If the Insurance Corporation of British Columbia , ICBC,  gives an injury claimant  an  offer to settle their injury case, ICBC  may seek their legal and out of pocket expenses after the date of the offer, if the injury claimant refuses the offer and gets less at trial.
 However the Court of Appeal for British Columbia, in the case of Neufeld v. Foster, ICBC et al, held that past as well as future ICBC benefits effectively prevented ICBC from getting their costs even though ICBC had offered $ 260,000 and the Plaintiff received $238,299 at trial. The Court of Appeal found that after future benefits were deducted from ICBC’s offer the amount offered actually amounted to $213,525, which was less than what the Plaintiff received at the trial as Judgment was entered for $238,299. The Court of Appeal in Neufeld applied Schmitt v. Thomson (1996), 18 B.C.L.R. (3d) 153 (C.A.) which held that the trial judge must estimate and take into account future ICBC no fault benefits before judgment is entered.
 The Court of Appeal also stated that there may be no deduction from the trial award for ICBC benefits where ICBC has not committed itself before trial to paying benefits, or has decided to cease payments of such benefits, (see Bettamin v. Kasunich, February 11, 1999, New Westminster Registry No. S036493 (S.C.). This proposition was confirmed in Paquette v. Ouellette, (1992) 21 B.C.A.C. 201 (B.C.C.A.) which reads as follows:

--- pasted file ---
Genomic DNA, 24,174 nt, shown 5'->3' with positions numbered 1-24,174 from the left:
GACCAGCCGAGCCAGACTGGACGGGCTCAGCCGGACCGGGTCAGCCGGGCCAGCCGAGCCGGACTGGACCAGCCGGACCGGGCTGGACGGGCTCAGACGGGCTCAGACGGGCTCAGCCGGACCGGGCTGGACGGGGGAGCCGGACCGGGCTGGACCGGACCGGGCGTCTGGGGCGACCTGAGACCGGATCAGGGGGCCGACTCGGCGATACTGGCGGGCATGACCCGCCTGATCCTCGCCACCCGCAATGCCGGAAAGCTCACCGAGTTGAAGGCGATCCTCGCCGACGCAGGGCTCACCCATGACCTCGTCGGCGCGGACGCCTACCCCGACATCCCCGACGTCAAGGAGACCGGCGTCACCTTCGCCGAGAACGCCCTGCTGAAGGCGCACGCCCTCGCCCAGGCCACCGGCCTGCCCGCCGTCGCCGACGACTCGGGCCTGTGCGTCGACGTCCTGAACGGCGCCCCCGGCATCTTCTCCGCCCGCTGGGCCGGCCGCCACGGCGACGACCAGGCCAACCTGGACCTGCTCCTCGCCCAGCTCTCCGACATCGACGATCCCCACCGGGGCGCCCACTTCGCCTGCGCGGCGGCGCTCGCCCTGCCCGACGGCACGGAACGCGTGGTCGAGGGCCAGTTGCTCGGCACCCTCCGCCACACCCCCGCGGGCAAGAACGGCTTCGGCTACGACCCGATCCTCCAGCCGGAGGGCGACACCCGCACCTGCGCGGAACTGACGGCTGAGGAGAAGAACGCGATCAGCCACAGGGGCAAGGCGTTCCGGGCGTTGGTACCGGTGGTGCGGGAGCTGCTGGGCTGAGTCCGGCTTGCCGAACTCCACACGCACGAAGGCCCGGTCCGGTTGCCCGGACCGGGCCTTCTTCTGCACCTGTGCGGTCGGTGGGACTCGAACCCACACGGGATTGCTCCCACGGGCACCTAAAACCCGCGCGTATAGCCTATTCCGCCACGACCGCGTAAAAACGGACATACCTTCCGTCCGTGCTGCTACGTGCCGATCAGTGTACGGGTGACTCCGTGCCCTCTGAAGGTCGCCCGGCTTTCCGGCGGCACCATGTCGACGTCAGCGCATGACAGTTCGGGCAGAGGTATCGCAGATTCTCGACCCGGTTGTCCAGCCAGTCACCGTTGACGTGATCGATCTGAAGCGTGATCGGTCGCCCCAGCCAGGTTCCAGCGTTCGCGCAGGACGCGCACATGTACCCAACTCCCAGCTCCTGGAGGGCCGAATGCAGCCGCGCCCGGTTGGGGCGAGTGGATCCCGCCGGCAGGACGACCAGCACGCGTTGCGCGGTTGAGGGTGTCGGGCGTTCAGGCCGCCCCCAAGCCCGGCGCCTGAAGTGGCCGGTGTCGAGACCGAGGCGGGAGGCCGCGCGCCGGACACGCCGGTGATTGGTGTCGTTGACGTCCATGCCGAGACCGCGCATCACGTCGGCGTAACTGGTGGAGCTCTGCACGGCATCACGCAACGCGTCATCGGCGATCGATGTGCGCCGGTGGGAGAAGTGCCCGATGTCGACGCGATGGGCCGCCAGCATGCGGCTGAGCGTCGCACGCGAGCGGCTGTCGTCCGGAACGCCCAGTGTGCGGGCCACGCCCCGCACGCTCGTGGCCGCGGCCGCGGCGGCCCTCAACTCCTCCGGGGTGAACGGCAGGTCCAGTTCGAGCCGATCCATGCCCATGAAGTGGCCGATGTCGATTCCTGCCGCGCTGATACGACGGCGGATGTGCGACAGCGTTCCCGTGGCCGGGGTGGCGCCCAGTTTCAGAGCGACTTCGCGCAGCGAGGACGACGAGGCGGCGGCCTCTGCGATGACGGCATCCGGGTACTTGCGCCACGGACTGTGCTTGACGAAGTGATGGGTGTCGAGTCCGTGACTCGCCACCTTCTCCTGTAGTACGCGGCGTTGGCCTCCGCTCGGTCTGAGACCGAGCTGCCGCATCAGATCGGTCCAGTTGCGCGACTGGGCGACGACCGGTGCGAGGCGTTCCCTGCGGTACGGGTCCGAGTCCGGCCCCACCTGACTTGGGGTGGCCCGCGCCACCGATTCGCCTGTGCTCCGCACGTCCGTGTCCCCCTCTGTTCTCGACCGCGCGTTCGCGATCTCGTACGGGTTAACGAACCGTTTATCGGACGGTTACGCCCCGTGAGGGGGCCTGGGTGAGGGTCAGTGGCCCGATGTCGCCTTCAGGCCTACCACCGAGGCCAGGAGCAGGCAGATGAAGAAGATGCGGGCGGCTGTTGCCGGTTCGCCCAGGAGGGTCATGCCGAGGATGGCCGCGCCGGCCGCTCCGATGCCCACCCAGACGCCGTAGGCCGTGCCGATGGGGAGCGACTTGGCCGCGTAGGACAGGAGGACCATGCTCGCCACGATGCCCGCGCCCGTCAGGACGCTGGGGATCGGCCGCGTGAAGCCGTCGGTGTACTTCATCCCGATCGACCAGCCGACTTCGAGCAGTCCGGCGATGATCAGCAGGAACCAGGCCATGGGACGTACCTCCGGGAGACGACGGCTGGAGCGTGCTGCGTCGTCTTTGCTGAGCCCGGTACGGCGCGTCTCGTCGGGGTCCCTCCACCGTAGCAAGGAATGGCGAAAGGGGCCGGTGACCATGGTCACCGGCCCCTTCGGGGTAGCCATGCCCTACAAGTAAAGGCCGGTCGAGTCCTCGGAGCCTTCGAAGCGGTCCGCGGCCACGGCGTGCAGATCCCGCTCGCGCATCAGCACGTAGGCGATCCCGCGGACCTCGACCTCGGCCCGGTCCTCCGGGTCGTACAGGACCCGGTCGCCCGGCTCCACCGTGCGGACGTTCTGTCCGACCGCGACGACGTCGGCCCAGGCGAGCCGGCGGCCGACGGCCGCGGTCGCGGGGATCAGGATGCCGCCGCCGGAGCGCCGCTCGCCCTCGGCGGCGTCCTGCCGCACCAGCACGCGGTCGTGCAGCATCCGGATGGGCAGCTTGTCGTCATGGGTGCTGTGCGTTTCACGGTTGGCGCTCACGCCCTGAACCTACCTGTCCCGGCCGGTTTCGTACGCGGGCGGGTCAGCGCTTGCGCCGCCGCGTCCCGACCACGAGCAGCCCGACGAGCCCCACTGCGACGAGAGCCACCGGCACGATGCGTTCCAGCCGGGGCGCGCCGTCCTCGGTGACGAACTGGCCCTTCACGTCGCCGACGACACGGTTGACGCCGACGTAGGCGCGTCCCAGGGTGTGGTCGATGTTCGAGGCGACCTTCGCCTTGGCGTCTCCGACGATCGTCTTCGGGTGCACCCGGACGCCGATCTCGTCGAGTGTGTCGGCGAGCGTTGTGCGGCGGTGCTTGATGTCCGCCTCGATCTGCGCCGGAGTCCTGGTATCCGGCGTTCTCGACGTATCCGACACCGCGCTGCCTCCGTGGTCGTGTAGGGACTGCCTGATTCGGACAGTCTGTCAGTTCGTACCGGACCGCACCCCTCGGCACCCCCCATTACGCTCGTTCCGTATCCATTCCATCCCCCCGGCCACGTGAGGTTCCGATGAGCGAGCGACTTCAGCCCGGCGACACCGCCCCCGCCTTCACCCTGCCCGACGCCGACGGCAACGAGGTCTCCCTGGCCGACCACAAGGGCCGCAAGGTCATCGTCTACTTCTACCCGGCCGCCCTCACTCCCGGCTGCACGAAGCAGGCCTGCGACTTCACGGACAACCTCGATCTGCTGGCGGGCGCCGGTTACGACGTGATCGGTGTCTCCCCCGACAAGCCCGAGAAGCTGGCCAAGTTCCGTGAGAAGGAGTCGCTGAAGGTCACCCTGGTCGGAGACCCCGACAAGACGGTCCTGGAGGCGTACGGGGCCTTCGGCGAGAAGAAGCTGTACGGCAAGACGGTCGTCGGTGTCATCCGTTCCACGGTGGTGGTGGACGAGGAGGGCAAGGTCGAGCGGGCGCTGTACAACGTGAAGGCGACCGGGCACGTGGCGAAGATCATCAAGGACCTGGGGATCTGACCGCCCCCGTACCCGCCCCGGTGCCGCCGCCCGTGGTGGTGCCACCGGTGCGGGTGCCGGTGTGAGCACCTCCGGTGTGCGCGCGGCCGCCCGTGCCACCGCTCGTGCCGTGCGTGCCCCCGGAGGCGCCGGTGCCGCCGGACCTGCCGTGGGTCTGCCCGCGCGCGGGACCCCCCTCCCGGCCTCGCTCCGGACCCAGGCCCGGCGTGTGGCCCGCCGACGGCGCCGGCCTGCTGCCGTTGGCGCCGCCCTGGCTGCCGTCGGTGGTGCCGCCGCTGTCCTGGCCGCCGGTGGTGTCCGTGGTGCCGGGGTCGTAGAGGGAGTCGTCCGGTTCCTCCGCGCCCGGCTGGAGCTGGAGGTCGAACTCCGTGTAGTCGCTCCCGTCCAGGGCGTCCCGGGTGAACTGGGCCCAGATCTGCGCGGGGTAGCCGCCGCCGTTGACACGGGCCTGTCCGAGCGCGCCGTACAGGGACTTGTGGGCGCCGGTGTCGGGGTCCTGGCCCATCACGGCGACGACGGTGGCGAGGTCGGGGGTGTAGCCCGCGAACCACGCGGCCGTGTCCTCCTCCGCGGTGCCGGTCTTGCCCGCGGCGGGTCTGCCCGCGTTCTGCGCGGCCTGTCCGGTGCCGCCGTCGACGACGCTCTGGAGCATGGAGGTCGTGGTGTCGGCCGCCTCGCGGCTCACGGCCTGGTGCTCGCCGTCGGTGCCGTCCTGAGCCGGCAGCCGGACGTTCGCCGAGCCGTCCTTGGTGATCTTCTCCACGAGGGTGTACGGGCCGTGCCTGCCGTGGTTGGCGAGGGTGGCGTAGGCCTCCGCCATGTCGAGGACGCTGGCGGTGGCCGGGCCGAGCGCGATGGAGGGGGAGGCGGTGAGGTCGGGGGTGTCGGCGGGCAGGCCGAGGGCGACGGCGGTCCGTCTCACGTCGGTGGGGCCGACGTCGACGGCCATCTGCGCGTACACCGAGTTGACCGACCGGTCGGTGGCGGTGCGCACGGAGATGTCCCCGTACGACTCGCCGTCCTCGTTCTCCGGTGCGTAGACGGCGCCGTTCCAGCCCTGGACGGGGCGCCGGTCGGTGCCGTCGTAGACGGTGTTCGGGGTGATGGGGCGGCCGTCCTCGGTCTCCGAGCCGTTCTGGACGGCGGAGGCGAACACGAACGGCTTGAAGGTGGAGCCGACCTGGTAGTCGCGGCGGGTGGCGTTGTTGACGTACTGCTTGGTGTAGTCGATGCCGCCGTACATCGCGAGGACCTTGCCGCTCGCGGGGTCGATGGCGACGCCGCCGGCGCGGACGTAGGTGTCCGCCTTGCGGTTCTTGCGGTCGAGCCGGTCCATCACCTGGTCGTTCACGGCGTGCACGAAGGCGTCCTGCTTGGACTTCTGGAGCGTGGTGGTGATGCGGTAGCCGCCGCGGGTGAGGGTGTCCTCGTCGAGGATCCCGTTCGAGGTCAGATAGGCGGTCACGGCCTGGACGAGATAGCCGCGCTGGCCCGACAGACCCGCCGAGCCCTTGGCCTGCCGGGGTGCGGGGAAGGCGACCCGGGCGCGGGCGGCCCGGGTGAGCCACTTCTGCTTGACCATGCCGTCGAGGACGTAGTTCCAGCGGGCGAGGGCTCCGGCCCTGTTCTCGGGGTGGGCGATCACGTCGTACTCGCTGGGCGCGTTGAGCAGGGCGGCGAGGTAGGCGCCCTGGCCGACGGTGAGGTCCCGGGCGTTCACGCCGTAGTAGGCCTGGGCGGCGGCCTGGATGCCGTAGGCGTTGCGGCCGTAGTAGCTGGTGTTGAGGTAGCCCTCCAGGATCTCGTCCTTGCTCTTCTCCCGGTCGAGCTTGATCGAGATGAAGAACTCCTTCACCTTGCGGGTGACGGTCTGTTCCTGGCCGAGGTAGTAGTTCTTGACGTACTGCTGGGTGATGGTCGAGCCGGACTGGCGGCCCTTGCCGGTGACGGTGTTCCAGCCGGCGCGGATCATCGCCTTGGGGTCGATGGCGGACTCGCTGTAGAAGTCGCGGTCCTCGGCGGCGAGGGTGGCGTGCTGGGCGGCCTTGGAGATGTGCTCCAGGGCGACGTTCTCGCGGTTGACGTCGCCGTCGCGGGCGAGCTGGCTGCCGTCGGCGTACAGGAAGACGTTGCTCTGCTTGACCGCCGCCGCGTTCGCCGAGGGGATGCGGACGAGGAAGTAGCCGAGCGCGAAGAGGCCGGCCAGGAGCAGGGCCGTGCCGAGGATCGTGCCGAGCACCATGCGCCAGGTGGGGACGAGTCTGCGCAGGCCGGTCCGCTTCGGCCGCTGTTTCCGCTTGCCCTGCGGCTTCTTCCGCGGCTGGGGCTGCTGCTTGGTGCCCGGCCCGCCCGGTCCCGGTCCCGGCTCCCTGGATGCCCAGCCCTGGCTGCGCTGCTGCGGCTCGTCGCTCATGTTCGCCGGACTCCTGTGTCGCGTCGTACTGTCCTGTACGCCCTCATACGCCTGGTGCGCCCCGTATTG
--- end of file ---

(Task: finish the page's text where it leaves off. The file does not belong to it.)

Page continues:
… the corporation, having declined to pay these expenses… cannot resile from that position and having lost that issue in the tort action then turn around and take the position that they are paid as Part 7 payments. To put it another way, in my opinion, in view of the position taken by the corporation and what transpired in the tort action I think the corporation is estopped from asserting its rights under s. 24 of the Insurance (Motor Vehicle) Act.

Posted bt Personal Injury Lawyer Mr. Renn A. Holness, B.A. LL.B.

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